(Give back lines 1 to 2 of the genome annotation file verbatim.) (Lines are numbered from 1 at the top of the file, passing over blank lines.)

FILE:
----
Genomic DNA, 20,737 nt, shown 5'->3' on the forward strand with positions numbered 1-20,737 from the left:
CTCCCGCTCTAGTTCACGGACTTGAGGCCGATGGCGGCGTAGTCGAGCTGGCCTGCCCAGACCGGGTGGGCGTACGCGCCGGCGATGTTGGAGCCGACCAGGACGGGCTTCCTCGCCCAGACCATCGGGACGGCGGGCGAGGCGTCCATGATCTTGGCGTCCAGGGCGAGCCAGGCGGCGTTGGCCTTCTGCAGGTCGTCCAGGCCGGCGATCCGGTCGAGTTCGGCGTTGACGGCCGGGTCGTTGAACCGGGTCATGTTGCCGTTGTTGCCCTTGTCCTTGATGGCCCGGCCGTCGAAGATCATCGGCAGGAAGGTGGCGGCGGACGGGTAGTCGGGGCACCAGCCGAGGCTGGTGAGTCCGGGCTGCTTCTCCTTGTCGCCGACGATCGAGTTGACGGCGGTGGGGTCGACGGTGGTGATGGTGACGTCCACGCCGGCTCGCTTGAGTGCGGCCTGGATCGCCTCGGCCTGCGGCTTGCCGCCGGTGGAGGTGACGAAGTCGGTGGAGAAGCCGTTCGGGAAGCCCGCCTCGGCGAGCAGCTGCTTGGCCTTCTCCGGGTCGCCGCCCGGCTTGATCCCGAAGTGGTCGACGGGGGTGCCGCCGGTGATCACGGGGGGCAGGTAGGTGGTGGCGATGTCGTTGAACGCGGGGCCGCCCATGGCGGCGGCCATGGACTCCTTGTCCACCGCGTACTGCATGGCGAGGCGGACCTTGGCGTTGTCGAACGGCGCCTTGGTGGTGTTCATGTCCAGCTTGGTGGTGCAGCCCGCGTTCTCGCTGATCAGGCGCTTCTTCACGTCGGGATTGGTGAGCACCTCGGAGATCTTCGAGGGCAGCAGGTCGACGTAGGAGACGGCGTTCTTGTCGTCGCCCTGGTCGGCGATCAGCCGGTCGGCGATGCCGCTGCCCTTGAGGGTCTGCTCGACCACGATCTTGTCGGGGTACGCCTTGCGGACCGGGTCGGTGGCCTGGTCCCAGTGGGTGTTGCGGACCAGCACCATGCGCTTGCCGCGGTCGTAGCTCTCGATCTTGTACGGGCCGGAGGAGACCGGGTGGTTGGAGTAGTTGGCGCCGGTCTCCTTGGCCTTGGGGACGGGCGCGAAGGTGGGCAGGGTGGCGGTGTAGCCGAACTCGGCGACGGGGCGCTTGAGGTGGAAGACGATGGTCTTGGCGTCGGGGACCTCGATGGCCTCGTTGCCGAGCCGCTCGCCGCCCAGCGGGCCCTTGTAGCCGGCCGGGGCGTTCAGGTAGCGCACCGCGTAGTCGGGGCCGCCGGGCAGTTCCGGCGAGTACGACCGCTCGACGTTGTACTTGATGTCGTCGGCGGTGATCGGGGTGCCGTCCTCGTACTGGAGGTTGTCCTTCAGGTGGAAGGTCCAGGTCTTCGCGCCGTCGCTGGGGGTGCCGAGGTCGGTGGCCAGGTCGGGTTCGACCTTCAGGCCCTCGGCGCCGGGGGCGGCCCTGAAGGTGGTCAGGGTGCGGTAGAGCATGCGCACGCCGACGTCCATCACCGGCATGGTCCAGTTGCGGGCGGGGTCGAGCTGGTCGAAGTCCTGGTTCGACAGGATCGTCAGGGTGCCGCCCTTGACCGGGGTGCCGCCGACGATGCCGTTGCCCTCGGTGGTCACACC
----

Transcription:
Genomic DNA, 20,737 nt, shown 5'->3' on the forward strand with positions numbered 1-20,737 from the left:
CTCCCGCTCTAGTTCACGGACTTGAGGCCGATGGCGGCGTAGTCGAGCTGGCCTGCCCAGACCGGGTGGGCGTACGCGCCGGCGATGTTGGAGCCGACCAGGACGGGCTTCCTCGCCCAGACCATCGGGACGGCGGGCGAGGCGTCCATGATCTTGGCGTCCAGGGCGAGCCAGGCGGCGTTGGCCTTCTGCAGGTCGTCCAGGCCGGCGATCCGGTCGAGTTCGGCGTTGACGGCCGGGTCGTTGAACCGGGTCATGTTGCCGTTGTTGCCCTTGTCCTTGATGGCCCGGCCGTCGAAGATCATCGGCAGGAAGGTGGCGGCGGACGGGTAGTCGGGGCACCAGCCGAGGCTGGTGAGTCCGGGCTGCTTCTCCTTGTCGCCGACGATCGAGTTGACGGCGGTGGGGTCGACGGTGGTGATGGTGACGTCCACGCCGGCTCGCTTGAGTGCGGCCTGGATCGCCTCGGCCTGCGGCTTGCCGCCGGTGGAGGTGACGAAGTCGGTGGAGAAGCCGTTCGGGAAGCCCGCCTCGGCGAGCAGCTGCTTGGCCTTCTCCGGGTCGCCGCCCGGCTTGATCCCGAAGTGGTCGACGGGGGTGCCGCCGGTGATCACGGGGGGCAGGTAGGTGGTGGCGATGTCGTTGAACGCGGGGCCGCCCATGGCGGCGGCCATGGACTCCTTGTCCACCGCGTACTGCATGGCGAGGCGGACCTTGGCGTTGTCGAACGGCGCCTTGGTGGTGTTCATGTCCAGCTTGGTGGTGCAGCCCGCGTTCTCGCTGATCAGGCGCTTCTTCACGTCGGGATTGGTGAGCACCTCGGAGATCTTCGAGGGCAGCAGGTCGACGTAGGAGACGGCGTTCTTGTCGTCGCCCTGGTCGGCGATCAGCCGGTCGGCGATGCCGCTGCCCTTGAGGGTCTGCTCGACCACGATCTTGTCGGGGTACGCCTTGCGGACCGGGTCGGTGGCCTGGTCCCAGTGGGTGTTGCGGACCAGCACCATGCGCTTGCCGCGGTCGTAGCTCTCGATCTTGTACGGGCCGGAGGAGACCGGGTGGTTGGAGTAGTTGGCGCCGGTCTCCTTGGCCTTGGGGACGGGCGCGAAGGTGGGCAGGGTGGCGGTGTAGCCGAACTCGGCGACGGGGCGCTTGAGGTGGAAGACGATGGTCTTGGCGTCGGGGACCTCGATGGCCTCGTTGCCGAGCCGCTCGCCGCCCAGCGGGCCCTTGTAGCCGGCCGGGGCGTTCAGGTAGCGCACCGCGTAGTCGGGGCCGCCGGGCAGTTCCGGCGAGTACGACCGCTCGACGTTGTACTTGATGTCGTCGGCGGTGATCGGGGTGCCGTCCTCGTACTGGAGGTTGTCCTTCAGGTGGAAGGTCCAGGTCTTCGCGCCGTCGCTGGGGGTGCCGAGGTCGGTGGCCAGGTCGGGTTCGACCTTCAGGCCCTCGGCGCCGGGGGCGGCCCTGAAGGTGGTCAGGGTGCGGTAGAGCATGCGCACGCCGACGTCCATCACCGGCATGGTCCAGTTGCGGGCGGGGTCGAGCTGGTCGAAGTCCTGGTTCGACAGGATCGTCAGGGTGCCGCCCTTGACCGGGGTGCCGCCGACGATGCCGTTGCCCTCGGTGGTCACACC